Keep your eye on your cattle, as there have been reports of deaths in calves attributed to the blood parasite Theileria.
Keep your eye on your cattle, as there have been reports of deaths in calves attributed to the blood parasite Theileria. Jodie DixonBIT250716BEEF03

Deadly disease breaks out in North Coast cattle

NORTH Coast Local Land Services District Veterinarians are reminding cattle producers to be on the lookout for cases of bovine anaemia caused by Theileria orientalis group, following several recent confirmed cases of the disease on local properties.

Theileria are protozoan parasites that can be carried by ticks. The bush tick, which is widespread on the North Coast, is known to carry this protozoal parasite.

There have been several reports of deaths in calves attributed to the blood parasite Theileria on the North Coast in recent weeks. Affected calves are typically in the 2-3 month age bracket and are found to be suddenly lethargic and down.

Some farmers have reported finding the best calf in the paddock unexpectedly dead.

On clinical exam calves will often be in good body condition, with or without a fever and either pale or yellow gums. The most striking feature seen at necropsy is an enlarged ochre coloured liver.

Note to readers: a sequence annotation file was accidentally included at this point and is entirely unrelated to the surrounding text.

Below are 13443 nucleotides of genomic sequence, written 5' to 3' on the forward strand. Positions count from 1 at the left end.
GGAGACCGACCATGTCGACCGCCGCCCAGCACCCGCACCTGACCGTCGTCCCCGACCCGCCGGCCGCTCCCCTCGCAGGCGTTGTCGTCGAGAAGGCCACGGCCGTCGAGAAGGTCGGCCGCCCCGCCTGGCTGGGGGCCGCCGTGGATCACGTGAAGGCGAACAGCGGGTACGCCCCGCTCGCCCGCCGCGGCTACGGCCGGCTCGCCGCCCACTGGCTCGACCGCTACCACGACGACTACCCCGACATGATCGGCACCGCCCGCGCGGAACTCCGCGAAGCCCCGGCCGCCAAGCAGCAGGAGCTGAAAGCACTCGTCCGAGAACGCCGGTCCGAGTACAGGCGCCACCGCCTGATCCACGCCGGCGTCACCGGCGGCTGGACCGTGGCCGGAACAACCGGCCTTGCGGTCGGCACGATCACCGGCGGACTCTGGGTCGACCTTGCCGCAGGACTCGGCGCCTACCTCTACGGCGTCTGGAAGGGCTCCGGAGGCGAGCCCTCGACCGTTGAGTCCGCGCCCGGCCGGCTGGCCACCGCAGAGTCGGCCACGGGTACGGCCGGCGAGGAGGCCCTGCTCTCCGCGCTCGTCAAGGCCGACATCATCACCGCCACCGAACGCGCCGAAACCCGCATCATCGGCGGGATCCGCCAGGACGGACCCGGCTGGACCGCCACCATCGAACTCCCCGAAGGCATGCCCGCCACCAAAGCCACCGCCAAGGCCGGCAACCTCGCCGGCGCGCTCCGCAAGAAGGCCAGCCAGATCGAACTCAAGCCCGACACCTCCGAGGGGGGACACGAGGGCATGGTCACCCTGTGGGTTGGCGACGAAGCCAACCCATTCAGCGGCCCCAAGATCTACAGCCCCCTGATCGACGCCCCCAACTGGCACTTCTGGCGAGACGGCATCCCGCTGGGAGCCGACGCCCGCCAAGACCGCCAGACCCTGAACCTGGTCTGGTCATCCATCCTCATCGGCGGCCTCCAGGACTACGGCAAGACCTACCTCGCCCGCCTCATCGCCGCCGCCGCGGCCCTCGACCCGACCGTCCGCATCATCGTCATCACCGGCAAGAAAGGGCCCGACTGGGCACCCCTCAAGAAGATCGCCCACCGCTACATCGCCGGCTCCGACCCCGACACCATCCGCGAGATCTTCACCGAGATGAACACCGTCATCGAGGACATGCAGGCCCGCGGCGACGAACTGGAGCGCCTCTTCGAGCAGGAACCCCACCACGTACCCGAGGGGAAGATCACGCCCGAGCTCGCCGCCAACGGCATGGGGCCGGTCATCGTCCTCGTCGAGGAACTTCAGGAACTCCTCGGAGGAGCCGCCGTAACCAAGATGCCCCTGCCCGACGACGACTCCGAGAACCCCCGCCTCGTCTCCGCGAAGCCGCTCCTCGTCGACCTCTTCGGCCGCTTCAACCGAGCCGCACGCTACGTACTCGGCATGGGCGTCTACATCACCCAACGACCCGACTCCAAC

The blood parasite is transmitted via the bush tick and the clinical signs in affected calves can be attributed to an anaemia caused by the destruction and removal of red blood cells from circulation.

"Current treatment options for cattle that are affected with Theileria are limited and responses to treatment are often poor especially in severely affected animals," Liz Bolin, District Veterinarian said.

"There is currently no vaccine available for Theileria and treatment with antimicrobials has produced variable results.

"Tick control won't prevent transmission of the disease however studies have shown that treatment of cattle for ticks has been linked to lower detections of the blood parasite."

Stress minimisation is also an important aspect of managing affected cattle as the stress associated with mustering and yarding can frequently lead to death.

For more advice please contact your private veterinarian or the North Coast Local Land Services District Veterinarian team.



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